Okay, I’m finally veering a bit from the existentialist/curmudgeon tone I set in my first several posts (for the time being).  With the new semester starting, and things thus a little more hectic, I decided to go for something short and sweet.  On my mother’s recommendation, I picked up a mystery novel by Margaret Frazer.

The Servant’s Tale, the second in Frazer’s Sister Frevisse Medieval Mystery series, tells a story of intrigue in the most unlikely of places: a rural Benedictine nunnery (St. Frideswide) in fifteenth century England.  The story centers on Meg, a poor commoner working as a scullery maid at the monastery in order to try to scrape up enough money to make her younger son Hewe a priest.  Early in the novel a traveling band of players arrives at St. Frideswide, bringing along Meg’s husband Barnaby, who had been terribly injured in a wagon accident.  Though at first he seems to be on the mend, Barnaby dies mysteriously in the night.  The nuns assume the death came about naturally as a result of an unseen wound, but it leaves poor Meg devastated.  Unfortunately for Meg, her husband’s death is just the first of a series of deaths, culminating in a surprising ending.

Sr. Frevisse stands in a long line of religious sleuths that includes G. K. Chesterton’s Fr. Brown and Ralph McInerny’s Fr. Dowling.  What makes The Servant’s Tale (and, I assume, the rest of the books in the series) distinctive is Frazer’s descriptions of late medieval society.  Everyday, ordinary things that we in twenty-first century America take for granted – a warm place to sleep at night, the availability of various kinds of food, ease of travel – are shown to be rare commodities in medieval England.  To take but one example, before his death Barnaby gives his wife a special treat he had earned and brought back for her: an orange.  At first, Meg is unsure of what it is, and she shrieks in terror as Dame Frevisse attempts to show her how to take the skin off, thinking the nun will ruin it.  Frazer later describes the delight and wonderment of Meg and her son Hewe when they finally open the orange and partake of it at home, commenting on how different an orange is on the inside than an apple.  To us, this is common sense, but Frazer reminds us that it was not always so, and in this way reminds us of the wonder of ordinary things.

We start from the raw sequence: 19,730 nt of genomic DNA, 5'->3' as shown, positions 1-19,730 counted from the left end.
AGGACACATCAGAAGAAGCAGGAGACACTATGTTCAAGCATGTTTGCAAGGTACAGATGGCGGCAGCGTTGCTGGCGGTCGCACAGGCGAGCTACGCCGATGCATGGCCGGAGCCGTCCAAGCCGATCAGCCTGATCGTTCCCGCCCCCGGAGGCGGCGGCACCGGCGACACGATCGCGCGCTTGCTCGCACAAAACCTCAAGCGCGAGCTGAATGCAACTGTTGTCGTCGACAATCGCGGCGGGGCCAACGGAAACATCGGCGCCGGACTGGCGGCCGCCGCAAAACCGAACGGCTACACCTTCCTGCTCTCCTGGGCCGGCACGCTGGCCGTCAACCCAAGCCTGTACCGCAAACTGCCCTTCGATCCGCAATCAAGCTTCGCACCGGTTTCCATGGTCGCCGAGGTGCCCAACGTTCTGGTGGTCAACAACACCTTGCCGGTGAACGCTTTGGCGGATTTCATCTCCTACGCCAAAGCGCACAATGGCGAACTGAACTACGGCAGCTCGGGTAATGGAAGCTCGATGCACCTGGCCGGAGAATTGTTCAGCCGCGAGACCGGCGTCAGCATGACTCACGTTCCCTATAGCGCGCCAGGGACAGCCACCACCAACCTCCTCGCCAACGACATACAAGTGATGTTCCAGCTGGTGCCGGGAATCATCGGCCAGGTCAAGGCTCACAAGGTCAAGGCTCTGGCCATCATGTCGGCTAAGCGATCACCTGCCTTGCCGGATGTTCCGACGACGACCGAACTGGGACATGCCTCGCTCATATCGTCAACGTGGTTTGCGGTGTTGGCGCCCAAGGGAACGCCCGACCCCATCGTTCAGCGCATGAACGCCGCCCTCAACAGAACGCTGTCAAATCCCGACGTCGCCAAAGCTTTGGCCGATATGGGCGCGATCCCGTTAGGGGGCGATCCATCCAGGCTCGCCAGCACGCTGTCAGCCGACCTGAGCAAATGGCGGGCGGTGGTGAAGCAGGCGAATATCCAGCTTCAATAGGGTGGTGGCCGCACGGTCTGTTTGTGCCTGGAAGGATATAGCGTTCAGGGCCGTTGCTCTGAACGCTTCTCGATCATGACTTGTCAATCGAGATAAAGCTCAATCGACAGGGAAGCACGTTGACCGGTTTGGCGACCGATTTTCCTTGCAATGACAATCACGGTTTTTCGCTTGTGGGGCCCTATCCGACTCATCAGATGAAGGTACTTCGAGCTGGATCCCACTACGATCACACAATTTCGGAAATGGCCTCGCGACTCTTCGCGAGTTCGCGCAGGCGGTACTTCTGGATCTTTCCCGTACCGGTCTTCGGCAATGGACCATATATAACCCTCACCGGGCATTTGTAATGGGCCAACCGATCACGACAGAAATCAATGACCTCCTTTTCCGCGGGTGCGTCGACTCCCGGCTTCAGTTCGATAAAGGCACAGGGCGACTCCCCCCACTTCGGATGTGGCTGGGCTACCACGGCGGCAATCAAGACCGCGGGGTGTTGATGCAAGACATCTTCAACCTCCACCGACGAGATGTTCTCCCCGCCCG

Frazer also has clearly done her homework and captures the feel of monastic life beautifully (or at least it’s the way I suspect monastic life to be).  The nuns are not all saints – they each have their foibles, pet peeves, and animosities.  Nevertheless, they regularly come together for prayer, invited with the standard Latin greetings, and they humbly obey the will of the prioress, Domina Edith.

One other aspect of the book that I enjoyed was its pace.  It is not until nearly halfway through the book that the first recognizable murder takes place.  Even then, the murders unfold slowly, and Frazer throws in just enough credible suspects and motives to keep the reader uncertain.  At the same time, as with any good mystery novel, once the crime is solved, all of the clues are seen to have been there all along.

There are some elements of the book that I cannot comment on for fear of giving away the ending, but the thing that struck me the most was Frazer’s portrayal of the medieval mind and of medieval society.  The people of the fifteenth century had very different priorities than we do, and yet in other ways were not that different from us.  This reminder, combined with the challenge of solving the mystery, makes The Servant’s Tale an engaging and worthwhile read.

Seven down, (at least) forty-five to go.